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NIBRT and UCC collaborate to improve Advanced Therapeutics and Vaccine Development in Ireland

4 May 2024
Photo (L-R): Professor Anita Maguire, Head, School of Chemistry & Lead, UCC Future Pharmaceuticals; Professor John Cryan, Vice President for Research and Innovation, UCC; Professor Anne Moore, UCC & NIBRT appointed professor; Professor John O’Halloran, President, UCC; Professor Elena Matsa, UCC & NIBRT appointed professor; Dr Darrin Morrissey, CEO, NIBRT; Dr Tiffany Rau, Adjunct Professor, School of Biochemistry & Cell Biology, UCC; Professor Justin McCarthy, Head, School of Biochemistry and Cell Biology, UCC; Professor Sarah Culloty, Head, College of Science, Engineering and Food Science, UCC. Photo credit: Provision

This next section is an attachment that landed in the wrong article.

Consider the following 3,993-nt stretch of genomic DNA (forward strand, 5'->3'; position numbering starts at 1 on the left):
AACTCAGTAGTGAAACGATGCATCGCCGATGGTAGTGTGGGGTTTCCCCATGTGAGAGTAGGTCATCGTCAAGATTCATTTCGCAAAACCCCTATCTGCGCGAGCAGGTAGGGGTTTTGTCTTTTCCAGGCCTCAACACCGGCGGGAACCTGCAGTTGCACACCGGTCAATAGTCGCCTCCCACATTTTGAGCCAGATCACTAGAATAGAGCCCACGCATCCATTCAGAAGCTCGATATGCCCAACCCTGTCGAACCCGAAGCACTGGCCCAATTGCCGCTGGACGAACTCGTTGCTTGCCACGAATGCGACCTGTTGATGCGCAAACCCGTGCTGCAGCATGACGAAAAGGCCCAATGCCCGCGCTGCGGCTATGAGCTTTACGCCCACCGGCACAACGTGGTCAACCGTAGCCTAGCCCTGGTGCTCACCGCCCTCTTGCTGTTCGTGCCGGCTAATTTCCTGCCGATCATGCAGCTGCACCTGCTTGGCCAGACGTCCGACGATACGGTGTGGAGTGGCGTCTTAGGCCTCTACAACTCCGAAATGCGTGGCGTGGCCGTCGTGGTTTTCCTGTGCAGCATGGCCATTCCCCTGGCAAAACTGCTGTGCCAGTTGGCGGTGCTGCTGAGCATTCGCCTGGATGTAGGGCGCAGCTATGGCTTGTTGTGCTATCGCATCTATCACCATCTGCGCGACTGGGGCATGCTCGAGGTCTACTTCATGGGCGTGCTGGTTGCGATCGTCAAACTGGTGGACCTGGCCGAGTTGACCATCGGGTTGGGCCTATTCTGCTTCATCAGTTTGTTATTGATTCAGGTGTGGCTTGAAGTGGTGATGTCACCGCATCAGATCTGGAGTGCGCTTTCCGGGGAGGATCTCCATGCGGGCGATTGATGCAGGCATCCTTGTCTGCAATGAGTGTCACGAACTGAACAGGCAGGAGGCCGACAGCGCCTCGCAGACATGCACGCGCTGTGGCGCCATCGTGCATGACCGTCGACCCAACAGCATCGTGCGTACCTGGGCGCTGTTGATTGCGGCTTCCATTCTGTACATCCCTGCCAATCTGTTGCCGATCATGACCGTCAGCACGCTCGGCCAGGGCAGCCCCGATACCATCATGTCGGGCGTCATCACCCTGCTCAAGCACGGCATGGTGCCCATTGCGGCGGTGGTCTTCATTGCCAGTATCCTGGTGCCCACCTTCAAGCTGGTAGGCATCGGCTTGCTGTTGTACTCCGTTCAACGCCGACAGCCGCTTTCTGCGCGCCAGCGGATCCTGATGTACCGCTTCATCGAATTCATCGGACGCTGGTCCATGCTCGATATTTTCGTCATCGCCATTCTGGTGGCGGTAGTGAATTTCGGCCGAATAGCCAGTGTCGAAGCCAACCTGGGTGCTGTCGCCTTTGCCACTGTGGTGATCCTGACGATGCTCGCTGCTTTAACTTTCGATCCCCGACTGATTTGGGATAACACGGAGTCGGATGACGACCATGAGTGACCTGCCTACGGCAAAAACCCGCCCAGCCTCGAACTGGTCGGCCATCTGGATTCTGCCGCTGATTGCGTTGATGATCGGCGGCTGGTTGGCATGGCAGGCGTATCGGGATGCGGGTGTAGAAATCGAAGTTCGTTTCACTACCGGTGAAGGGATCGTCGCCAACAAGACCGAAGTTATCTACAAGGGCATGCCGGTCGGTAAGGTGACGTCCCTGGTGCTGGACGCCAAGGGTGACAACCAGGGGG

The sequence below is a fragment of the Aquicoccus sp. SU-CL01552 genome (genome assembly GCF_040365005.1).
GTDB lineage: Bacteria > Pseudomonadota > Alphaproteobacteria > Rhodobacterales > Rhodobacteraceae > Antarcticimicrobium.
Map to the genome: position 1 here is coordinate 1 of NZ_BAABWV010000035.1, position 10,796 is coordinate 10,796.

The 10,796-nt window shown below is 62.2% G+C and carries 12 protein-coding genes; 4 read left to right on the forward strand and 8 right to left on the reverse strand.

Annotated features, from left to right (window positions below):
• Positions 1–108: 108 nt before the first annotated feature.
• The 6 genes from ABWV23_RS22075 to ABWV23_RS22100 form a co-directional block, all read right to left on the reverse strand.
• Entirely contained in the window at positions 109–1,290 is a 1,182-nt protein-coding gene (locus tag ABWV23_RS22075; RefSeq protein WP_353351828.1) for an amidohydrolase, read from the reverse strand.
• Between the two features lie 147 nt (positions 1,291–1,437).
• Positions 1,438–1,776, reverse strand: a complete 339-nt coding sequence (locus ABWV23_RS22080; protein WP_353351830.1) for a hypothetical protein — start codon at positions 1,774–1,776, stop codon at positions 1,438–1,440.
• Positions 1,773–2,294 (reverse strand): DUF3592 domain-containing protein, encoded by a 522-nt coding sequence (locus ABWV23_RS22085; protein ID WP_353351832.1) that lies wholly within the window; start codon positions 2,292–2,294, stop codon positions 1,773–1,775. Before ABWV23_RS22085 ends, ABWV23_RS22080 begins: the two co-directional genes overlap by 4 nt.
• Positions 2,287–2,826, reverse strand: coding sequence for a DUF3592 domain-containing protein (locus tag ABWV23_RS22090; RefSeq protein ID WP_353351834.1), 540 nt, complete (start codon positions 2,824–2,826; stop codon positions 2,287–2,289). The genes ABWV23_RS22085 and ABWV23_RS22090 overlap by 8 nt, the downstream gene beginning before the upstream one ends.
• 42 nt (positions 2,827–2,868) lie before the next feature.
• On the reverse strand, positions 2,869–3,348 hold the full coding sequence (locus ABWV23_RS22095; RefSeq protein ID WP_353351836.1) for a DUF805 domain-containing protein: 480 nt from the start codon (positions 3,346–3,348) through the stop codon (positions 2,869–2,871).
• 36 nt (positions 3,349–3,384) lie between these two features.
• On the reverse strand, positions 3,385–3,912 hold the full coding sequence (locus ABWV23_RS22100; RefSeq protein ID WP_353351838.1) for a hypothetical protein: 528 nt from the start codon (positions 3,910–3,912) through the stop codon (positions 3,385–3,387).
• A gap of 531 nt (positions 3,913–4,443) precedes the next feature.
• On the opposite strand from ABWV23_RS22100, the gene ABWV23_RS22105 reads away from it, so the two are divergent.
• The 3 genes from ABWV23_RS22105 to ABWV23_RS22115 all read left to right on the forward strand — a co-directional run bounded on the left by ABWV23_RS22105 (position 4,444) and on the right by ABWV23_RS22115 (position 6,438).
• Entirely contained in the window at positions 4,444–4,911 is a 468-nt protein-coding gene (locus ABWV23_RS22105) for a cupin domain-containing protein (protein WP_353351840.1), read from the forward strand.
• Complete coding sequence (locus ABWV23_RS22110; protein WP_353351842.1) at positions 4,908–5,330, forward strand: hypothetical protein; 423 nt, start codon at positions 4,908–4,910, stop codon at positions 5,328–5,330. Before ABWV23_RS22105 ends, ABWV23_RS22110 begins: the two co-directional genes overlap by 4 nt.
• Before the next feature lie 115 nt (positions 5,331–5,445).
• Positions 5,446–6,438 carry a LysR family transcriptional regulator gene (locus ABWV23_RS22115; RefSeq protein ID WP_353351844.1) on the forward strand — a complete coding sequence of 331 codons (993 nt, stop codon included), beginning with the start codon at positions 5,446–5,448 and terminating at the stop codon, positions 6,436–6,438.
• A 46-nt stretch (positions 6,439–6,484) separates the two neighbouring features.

Initiative marked by new joint appointment of Prof. Anne Moore and Prof. Elena Matsa

NIBRT (National Institute for Bioprocessing Research and Training) and UCC have announced a strategic collaboration as part of the Future Pharmaceuticals initiative with the joint appointment of Professor Anne Moore, and Professor Elena Matsa as Principal Investigators at NIBRT and at the School of Biochemistry and Cell Biology in UCC.

This partnership marks a significant step forward in advancing research excellence and fostering innovation in bioprocessing. It brings together formally for the first time the complementary expertise and experience within both NIBRT and UCC in research of relevance to biopharmaceuticals, and the strong track record in both institutions of collaborative engagement with the biopharmaceutical sector in Ireland and internationally.